Terence J. Coderre



Coderre, Terence J. PhD
terence.coderre [at] mcgill.ca
Anesthesia Research Unit, McGill University
3655 Prom. Sir William Osler, Room1203
Montreal, Quebec H3G 1Y6
(514) 398-5773
(514) 398-8241

Expertise
Dr. Coderre is a Harold Griffith Professor in Anesthesia Research at McGill University. He is the director of pain research laboratories in the Anesthesia Research Unit and at the MUHC Research Institute, and a member of the McGill Centre for Research on Pain. He received a PhD. in Psychology (Behavioural Neuroscience) from McGill University in 1985, and then received postdoctoral training in Anatomy and Medicine (Neuroscience) at University College London and University of California San Francisco, respectively. He spent 10 years as director of the Pain Mechanisms laboratory at the Institut de recherches cliniques de Montréal, before moving to McGill University in 2000. Dr. Coderre is on the editorial boards of Journal of Neuropathic Pain & Symptom palliation, and Pain Research & Management. He is a former member of the executive (treasurer) of the Canadian Pain Society. Dr. Coderre has been awarded the Early Career Investigator Award from the Canadian Pain Society and the Patrick D. Wall Young Investigator Award from the International Association for the Study of Pain.

Research Interests
Dr. Coderre’s main research interest is the pharmacological, neurochemical and anatomical characterization of mechanisms underlying neuroplasticity in the spinal cord dorsal horn and brain, and its influence on pain perception. Techniques used in our labs, and through interactions with our collaborators, include behavioural nociceptive testing, neuropharmacology, in vivo microdialysis, light and electron microscopic immunocytochemistry, autoradiography and image analysis. The purpose of these investigations is to provide integrated anatomical, neurochemical and physiological information on how excitatory amino acids, neuropeptides and growth factors interact with their receptors and intracellular messengers to induce states of noxious stimulus-induced plasticity in the central nervous system that lead to behavioural hyperalgesia or enhanced pain perception. The above information is important for our understanding of the mechanisms underlying persistent or chronic pain and, potentially, for the treatment of pain. A current focus is on changes in the internalization and trafficking of metabotropic glutamate receptors following persistent nociception, and their influence on the regulation of the release of excitatory amino acids in spinal cord dorsal horn, as well as hyperalgesia. He is also involved in studies on aimed at identifying specific mechanisms underlying the pathophysiology of complex regional pain syndrome (CRPS) using anatomical, behavioural, and neurochemical studies in animal models and near infrared spectroscopy in CRPS patients.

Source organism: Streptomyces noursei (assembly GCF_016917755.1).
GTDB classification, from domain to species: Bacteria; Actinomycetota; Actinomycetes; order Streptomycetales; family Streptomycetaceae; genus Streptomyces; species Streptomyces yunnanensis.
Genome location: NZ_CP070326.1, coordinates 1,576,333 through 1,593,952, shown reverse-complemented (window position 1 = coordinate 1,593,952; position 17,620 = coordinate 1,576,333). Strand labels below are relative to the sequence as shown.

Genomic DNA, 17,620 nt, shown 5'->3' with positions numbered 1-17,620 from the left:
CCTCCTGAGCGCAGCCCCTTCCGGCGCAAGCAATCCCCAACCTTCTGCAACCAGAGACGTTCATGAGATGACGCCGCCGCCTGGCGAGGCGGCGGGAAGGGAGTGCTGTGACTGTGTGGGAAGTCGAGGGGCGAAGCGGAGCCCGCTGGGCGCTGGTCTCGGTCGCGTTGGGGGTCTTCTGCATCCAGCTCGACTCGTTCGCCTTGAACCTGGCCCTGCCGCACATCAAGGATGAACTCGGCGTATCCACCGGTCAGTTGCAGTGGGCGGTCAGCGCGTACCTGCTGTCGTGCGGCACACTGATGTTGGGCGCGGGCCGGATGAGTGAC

Selected Publications

Ragavendran JV, Laferriere A, Xiao WH, Bennett GJ, Padi, SSV, Zhang J, Coderre TJ. Topical combinations for chronic pain aimed at treating microvascular dysfunction reduce allodynia in animal models of CRPS-I and neuropathic pain. J Pain . 2013 14: 66-78

Kumar N, Cherkas PS, Varathan V, Miyamoto M, Chiang CY, Dostrovsky JO, Sessle BJ, Coderre TJ. Systemic pregabalin attenuates facial hypersensitivity and noxious stimulus-evoked release of glutamate in medullary dorsal horn in a rodent model of trigeminal neuropathic pain. Neurochem Int . 2013 62:831-835

Vrolijk-de Mos M, Millecamps M, Laferièrre A, Pilkington M; Sturkenboom MCJM, Huygen FJPM, Coderre TJ. Role of NFκB in an animal model of complex regional pain syndrome - type I (CRPS-I). Journal of Pain. 2009 1161-1169

Xanthos DN, Kumar N, Theodorsson E, Coderre TJ. The roles of nerve growth factor and cholecystokinin in the enhancement of morphine analgesia in a rodent model of central nervous system inflammation. Neuropharmacology. 2009 Mar;56(3):684-91. Epub 2008 Dec 11.

Laferrière A, Millecamps M, Xanthos DN, Xiao WH, Siau C, Vrolijk-de Mos M, Sachot C, Ragavendran JV, Huygen FJPM, Bennett GJ, Coderre TJ. Cutaneous tactile allodynia associated with microvascular dysfunction in muscle. Mol Pain. 2008 4:49

Coderre TJ, Kumar N, Lefebvre CD, Yu JS. A comparison of the glutamate release inhibition and anti-allodynic effects of gabapentin, lamotrigine, and riluzole in a model of neuropathic pain. J Neurochem. 2007 Mar;100(5):1289-99. Epub 2007 Jan 11.

Pitcher MH, Ribeiro-da-Silva A, Coderre TJ. Effects of inflammation on the ultrastructural localization of spinal cord dorsal horn group I metabotropic glutamate receptors. J Comp Neurol. 2007 Dec 1;505(4):412-23.